When Dr. O’Haire started her AAI research for ASD in 2011, she realized a need for a comprehensive behavior coding system in HAI research. Earlier studies in the field mostly concentrated on using questionnaires to generate data. However, these methods were subjected to individual biases as they rely on perceptions or opinions of study participants at a particular period and therefore are not always reproducible with same results. On the contrary, behavior observations by a trained observer, combined with physiological data that measures chemical or physical changes in the body (e.g. stress associated hormones and heartbeat) can provide quantifiable, objective measures that are comparable across multiple research studies. The behavior of children in the presence of animals can be assessed by a trained observer directly or a through a pre-recorded video using precise behavior definitions. Using these behavior definitions along with scientific sampling and scoring systems, Dr. O’Haire developed a behavior coding tool called the Observation of Human Animal Interaction for Research, or the ‘OHAIRE’ in short.

“The OHAIRE coding tool is designed to capture interactions between humans, animals, and social partners in natural situations where participants are free to interact with other individuals and animals without any assigned tasks or agenda. “These situations help us capture natural changes in social interactions of participants under different conditions, resulting from their personal preferences rather than from directions of specified tasks” says Dr. O’Haire. “The behavior coding criteria used for this tool are based on popular theories, common research questions and commonly evaluated outcomes of HAI research.” OHAIRE captures social interactions and enables comparison of these interactions in the presence and absence of animals and also in the presence of inanimate control objects like toys. In addition to positive social behaviors, facial and verbal emotional displays and negative or interfering behaviors are captured.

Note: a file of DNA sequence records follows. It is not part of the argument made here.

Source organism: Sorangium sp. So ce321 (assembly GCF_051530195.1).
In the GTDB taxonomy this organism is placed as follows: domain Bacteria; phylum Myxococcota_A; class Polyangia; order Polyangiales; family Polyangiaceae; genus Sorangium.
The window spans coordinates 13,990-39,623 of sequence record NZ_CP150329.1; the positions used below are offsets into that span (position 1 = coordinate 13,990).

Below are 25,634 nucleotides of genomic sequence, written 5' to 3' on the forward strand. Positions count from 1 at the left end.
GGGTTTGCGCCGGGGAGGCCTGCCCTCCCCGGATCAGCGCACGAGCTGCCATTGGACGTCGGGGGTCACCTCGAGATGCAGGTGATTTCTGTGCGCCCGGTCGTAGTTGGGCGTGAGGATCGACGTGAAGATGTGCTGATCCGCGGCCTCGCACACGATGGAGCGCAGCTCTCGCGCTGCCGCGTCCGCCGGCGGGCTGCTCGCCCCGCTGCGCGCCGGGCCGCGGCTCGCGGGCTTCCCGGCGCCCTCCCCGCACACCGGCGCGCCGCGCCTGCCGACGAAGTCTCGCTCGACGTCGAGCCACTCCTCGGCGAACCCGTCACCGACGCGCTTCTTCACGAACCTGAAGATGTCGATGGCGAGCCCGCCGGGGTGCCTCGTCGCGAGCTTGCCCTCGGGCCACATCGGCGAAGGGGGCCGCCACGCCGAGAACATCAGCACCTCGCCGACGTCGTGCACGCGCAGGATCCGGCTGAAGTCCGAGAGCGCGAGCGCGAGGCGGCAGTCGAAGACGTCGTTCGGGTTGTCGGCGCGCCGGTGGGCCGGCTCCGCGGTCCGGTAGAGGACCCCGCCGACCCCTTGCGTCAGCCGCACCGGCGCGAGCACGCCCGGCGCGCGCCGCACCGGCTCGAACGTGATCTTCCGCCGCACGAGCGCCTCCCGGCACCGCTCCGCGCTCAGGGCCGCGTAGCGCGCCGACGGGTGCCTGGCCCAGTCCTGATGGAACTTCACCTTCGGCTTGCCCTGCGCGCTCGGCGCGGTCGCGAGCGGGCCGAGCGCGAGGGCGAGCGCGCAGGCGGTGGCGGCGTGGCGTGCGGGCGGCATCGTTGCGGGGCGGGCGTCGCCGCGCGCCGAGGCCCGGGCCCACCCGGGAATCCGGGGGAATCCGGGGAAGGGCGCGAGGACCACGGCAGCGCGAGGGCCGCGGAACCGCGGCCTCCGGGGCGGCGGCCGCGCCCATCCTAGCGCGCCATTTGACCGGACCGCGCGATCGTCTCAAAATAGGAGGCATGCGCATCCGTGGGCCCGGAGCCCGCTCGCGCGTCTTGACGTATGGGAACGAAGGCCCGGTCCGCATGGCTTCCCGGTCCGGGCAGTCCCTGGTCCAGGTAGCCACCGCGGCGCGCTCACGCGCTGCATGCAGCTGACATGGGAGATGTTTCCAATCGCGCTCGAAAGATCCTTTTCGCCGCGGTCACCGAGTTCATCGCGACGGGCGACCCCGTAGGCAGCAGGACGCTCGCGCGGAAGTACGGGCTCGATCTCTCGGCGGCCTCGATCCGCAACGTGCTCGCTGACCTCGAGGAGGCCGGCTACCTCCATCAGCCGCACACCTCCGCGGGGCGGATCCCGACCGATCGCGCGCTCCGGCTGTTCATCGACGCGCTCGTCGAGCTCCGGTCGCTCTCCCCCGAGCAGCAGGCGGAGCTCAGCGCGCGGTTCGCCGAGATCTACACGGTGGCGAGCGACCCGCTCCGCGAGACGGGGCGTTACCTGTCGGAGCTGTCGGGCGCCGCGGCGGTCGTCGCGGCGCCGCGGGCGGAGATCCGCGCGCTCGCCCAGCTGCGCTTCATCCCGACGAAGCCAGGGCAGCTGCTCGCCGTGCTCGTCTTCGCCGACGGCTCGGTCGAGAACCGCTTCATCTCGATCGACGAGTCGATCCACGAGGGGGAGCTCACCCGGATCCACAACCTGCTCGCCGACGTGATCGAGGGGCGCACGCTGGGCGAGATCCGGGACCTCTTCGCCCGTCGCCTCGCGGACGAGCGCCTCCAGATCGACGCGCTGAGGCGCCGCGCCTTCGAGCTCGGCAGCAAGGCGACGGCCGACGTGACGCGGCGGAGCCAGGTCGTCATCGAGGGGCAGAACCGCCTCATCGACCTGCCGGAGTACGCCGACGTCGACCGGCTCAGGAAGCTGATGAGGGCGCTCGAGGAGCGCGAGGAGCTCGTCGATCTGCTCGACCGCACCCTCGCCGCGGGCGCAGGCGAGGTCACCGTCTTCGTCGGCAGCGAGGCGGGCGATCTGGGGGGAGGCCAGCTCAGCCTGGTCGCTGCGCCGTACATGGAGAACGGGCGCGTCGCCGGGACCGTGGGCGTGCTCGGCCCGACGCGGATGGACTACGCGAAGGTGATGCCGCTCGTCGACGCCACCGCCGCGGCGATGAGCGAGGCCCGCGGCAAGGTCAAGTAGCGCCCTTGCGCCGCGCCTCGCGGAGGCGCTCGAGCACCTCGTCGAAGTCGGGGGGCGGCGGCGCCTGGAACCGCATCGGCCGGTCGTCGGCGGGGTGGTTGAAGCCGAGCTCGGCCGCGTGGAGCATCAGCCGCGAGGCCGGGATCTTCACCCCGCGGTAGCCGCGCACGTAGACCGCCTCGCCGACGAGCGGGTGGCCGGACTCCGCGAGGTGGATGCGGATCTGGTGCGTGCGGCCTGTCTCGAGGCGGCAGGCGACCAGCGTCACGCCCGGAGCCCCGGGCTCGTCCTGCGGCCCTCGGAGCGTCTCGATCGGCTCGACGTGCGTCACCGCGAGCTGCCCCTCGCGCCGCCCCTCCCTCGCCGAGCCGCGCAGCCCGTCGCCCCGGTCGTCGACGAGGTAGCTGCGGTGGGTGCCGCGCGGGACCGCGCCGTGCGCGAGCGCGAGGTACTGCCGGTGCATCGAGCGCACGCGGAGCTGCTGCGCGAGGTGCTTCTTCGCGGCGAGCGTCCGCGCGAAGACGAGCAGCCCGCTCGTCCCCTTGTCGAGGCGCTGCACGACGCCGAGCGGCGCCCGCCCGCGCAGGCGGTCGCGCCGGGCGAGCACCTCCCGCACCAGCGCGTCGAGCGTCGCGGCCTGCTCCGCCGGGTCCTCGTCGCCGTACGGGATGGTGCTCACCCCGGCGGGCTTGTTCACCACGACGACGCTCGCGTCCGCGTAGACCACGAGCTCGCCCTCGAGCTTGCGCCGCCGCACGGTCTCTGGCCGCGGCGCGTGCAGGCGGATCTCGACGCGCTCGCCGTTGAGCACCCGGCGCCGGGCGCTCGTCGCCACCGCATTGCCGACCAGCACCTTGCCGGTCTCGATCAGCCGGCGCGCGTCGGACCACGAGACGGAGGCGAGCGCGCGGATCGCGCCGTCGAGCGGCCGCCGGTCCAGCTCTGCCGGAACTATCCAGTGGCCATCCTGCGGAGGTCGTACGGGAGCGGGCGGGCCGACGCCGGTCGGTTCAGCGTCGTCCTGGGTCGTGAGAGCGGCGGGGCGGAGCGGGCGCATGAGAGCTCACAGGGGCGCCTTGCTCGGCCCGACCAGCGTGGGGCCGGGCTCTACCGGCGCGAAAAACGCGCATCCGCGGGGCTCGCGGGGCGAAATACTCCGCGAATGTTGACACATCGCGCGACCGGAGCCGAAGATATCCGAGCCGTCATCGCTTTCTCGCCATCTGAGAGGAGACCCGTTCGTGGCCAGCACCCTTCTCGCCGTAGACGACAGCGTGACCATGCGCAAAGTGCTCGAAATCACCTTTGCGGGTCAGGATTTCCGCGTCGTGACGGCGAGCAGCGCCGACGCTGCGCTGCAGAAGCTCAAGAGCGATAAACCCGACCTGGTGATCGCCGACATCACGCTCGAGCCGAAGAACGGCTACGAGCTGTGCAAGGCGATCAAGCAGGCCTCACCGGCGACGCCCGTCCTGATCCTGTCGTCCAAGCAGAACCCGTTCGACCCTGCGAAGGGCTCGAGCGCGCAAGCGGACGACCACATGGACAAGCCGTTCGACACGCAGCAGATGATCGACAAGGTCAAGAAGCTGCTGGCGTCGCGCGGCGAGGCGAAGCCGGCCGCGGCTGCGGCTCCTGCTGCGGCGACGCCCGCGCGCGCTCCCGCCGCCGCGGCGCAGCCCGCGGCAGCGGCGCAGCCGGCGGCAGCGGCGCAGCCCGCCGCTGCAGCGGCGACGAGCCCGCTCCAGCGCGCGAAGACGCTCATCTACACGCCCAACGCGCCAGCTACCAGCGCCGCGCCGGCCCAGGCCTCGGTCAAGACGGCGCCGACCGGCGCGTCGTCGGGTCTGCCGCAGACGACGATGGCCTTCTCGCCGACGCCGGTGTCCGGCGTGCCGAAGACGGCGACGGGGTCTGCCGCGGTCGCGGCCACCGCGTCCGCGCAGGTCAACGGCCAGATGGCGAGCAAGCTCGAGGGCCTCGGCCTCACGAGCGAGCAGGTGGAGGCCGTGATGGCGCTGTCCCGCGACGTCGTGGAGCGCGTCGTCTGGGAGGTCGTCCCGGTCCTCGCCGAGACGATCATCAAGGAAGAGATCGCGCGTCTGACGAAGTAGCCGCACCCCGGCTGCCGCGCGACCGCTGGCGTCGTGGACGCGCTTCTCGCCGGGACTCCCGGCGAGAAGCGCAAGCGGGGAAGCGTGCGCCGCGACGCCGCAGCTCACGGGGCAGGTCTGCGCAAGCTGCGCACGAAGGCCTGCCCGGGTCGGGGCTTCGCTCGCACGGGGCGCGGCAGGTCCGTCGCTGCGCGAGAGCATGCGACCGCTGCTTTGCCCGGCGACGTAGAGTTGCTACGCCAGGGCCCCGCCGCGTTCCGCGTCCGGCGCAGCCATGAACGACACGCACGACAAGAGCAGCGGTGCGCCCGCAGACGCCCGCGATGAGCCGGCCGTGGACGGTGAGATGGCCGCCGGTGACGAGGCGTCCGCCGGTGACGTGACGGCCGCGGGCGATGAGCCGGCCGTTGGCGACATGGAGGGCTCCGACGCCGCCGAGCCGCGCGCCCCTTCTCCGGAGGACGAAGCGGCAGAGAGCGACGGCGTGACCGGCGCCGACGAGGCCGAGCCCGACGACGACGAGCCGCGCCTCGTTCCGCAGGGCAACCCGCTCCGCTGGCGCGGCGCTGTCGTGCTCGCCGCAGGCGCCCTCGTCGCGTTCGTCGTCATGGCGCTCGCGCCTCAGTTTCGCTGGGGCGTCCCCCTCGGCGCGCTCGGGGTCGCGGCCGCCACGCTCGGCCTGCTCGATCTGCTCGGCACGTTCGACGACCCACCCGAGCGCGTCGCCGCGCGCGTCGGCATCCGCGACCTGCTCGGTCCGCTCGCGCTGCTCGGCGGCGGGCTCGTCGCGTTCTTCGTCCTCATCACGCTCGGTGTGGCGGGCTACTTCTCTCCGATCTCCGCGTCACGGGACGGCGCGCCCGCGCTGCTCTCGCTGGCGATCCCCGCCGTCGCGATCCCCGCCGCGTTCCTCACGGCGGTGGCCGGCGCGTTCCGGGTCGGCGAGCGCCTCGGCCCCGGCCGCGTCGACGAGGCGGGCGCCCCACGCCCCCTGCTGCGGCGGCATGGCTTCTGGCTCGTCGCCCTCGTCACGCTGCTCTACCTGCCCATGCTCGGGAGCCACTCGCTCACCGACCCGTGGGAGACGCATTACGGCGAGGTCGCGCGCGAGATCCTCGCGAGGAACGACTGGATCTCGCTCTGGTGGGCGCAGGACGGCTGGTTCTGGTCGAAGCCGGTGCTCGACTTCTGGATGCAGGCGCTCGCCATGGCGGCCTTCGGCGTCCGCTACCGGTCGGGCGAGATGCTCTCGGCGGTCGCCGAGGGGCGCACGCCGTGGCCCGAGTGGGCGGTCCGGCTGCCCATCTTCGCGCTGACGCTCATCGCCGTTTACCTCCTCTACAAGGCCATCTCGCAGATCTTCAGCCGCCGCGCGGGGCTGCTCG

The OHAIRE has been used in various studies since its inception in 2013.  These studies spanned animal-assisted activities in various settings including school classrooms, psychiatric hospitals, therapy sessions and at home. So far, studies using the OHAIRE have incorporated guinea pigs, horses, and dogs. These studies have also included popular standardized questionnaires used in social behavior studies to validate that the OHAIRE is correlated with other tests designed to measure theoretically similar concepts. Results from these studies showed that when children with ASD are in the presence of animals, they exhibit more social and communication behaviors and reduced negative behaviors.

The OHAIRE has underwent several modifications to increase its accuracy. By refining behavior and coding definitions, the tool has improved its inter-rater reliability, or the ability of the tool to yield similar and consistent results when used by multiple coders or observers. The tool has also improved its intra-rater reliability, which shows the effectiveness of training for coders, as well as re-training requirements based on the drift in coders’ ratings over time.

The current version - OHAIRE-V3 - uses an online data entry system to reduce the time and error associated with paper-based entry. It has excellent inter-rater and intra-rater reliability and is the first standardized behavior coding tool specifically tailored to study HAI research with potential to broaden applications in the field of HAI across multiple settings and age groups. Training is provided for coders to use the OHAIRE through the online course platform OpenLearning (www.ohairecoding.com; contact: Katelynn Burgess at ohairecoding@gmail.com).  

With her bright, dedicated and passionate crew of researchers, Dr. O’Haire is working on new research studies to precisely quantify the benefits of animals in children with ASD and their families. Findings from these studies are hoped to help further the field of animal-assisted interventions for children with ASD by understanding how animal interactions affect the health and wellbeing of not only children with ASD, but their families as well. To learn more about Dr. O’Haire’s research, visit her website www.humananimalinteraction.org 

 

Writer: Aparna Desai Nemali, adesaine@purdue.edu;

Source: Kerri Rodriguez, rodri403@purdue.edu